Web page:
It’s Christmas Eve and this is actually the last thing I want to be thinking about, but I know the longer I wait, eventually I’ll forget all of my pearls. So lets get to it shall we…
In terms of the rotation itself, if you enjoy clinic, you’ll thrive in Family medicine. For the most part, that’s the gist of it. On my rotation, we also did hospitalist work each morning, but that’s not a common experience. (1) I would use every patient that comes in for routine visit to help you memorize the guidelines set by the USPSTF. Those are super important to have memorized and get you easy points on the shelf exam. Knowing the guidelines can also help you shine clinically, as they are often pimp questions, and can improve your assessment and plan. (2) Another tip, always pay attention to what the patient is allergic to. There’s a lot of go-to medications for different things and you don’t want to be too quick to suggest something harmful. (3) If you don’t have access to the electronic records at your site, you can still show initiative if there are paper charts available. (4) Be willing to ask the nurses to help sharpen any ancillary skills you want to work on. (5) As soon as you see/hear something that you don’t know–look it up. You’ll remember it better when you learn it in the context of a patient vs. reading about it later in case files.
Outside of the rotation, I was sacrificing time for my family trying to be a good sister, daughter, and auntie. My self care went out of the window–again. I probably went to the gym twice, if that. I really let stress eat me, literally–I lost weight by the end of the rotation. Third year is just so much harder for me to fit everything in! And this rotation with this 30 minute commute really sucked my time away from me! One thing I was able to do was continue to wash/co-wash my hair regularly each week, so I’m proud of that, because that is a time-consuming process.
Shelf Exam (end of rotation exam)
First of all there is no magic formula to the Family medicine shelf exam. I never felt like I was ready to take it. There are recommended resources out there but even still.. it’s just a wide open exam that throws everything at you. I began the week before (I was on palliative care) with reading the Ambulatory Medicine section of Step up to Medicine and doing PreTest Questions. Once the rotation started, I was doing AAFP Q’s during the clinic day between patients and PreTest Q’s + OME videos + Case Files at night (I just watched whatever videos I felt were relevant). I took bulleted notes on the CF cases as I read them. I finished PT in 2 weeks and didn’t redo my missed questions until the weekend before the exam. I switched focus to AAFP Q’s and I finished them and CF a week before my exam. I did them all through the day, through my lunch break, and at home after work along with more OME videos. I read 2-3 CF cases each night on average. I took the 2 practice NBME’s available which were pretty difficult and random (like the actual exam). I didn’t meet the threshold I needed on either one of them so that just emphasized me not feeling ready. I think my actual exam had a lot more preventative medicine on it compared to the practice tests that at some points made me feel like I was on internal medicine. I did see practice NBME Questions on my exam. Anywho, the week of the exam I reread the ambulatory medicine section, studied my notes from OME and CF, did more repeat AAFP Questions, did the 125 UVA questions (highly recommend) and searched SDN to make sure I wasn’t forgetting anything lol. There was nothing else I could do but pray and go in and do my best then continue to live my life.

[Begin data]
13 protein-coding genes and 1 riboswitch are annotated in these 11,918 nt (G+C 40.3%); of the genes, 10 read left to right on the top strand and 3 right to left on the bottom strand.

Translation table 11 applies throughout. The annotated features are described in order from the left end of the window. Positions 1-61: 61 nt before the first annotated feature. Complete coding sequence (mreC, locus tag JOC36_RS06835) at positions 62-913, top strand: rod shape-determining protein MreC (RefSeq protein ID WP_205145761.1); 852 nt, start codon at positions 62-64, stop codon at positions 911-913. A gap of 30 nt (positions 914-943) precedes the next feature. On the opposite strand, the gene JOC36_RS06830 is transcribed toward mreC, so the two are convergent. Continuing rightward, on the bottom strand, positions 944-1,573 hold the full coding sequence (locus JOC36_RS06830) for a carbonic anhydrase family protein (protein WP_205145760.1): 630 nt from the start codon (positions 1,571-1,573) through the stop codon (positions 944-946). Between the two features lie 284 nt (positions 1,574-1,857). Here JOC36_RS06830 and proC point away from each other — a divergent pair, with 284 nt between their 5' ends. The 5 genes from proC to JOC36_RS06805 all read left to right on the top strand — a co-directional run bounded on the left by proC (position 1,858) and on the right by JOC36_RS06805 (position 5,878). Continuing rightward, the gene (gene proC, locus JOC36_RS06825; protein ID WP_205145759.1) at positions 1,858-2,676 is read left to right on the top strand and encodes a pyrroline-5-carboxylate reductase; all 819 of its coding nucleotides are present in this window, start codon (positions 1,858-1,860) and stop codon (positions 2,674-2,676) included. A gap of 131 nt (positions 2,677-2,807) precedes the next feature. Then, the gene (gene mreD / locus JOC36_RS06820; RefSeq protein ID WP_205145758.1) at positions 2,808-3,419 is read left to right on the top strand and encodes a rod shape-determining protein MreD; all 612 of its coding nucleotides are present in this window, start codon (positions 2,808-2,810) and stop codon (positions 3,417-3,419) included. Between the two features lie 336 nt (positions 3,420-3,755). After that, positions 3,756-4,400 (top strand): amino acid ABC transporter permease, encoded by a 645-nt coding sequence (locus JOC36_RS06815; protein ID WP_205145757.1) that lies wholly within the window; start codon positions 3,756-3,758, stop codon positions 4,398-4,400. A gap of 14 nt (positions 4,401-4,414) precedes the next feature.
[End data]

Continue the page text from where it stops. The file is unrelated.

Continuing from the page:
I’d say my favorite resources were Case Files as a text and the PreTest questions. These two taught me the most information. I thought PT was more relevant to the shelf compared to AAFP (but getting outdated so watch out for changes in management). The AAFP Questions are cool too, but it’s not presented in a way where you can review the ones you missed, so you aren’t able to reinforce as much. I felt like I was just doing them just trying to finish them. And I didn’t have the patience to be taking notes on each question, only ones that really stumped me.
All in all, despite the nasty shelf exam, I loved family medicine, and I plan to declare it as my chosen specialty! It’s really amazing what you are able to do for people in this field.
PS. NOLA was a BLAST and a much needed trip that made me forget about all of my troubles. Wishing everyone a Merry Christmas!! I hope you enjoy your time with your family/friends. Our savior is born! Have a wonderful week!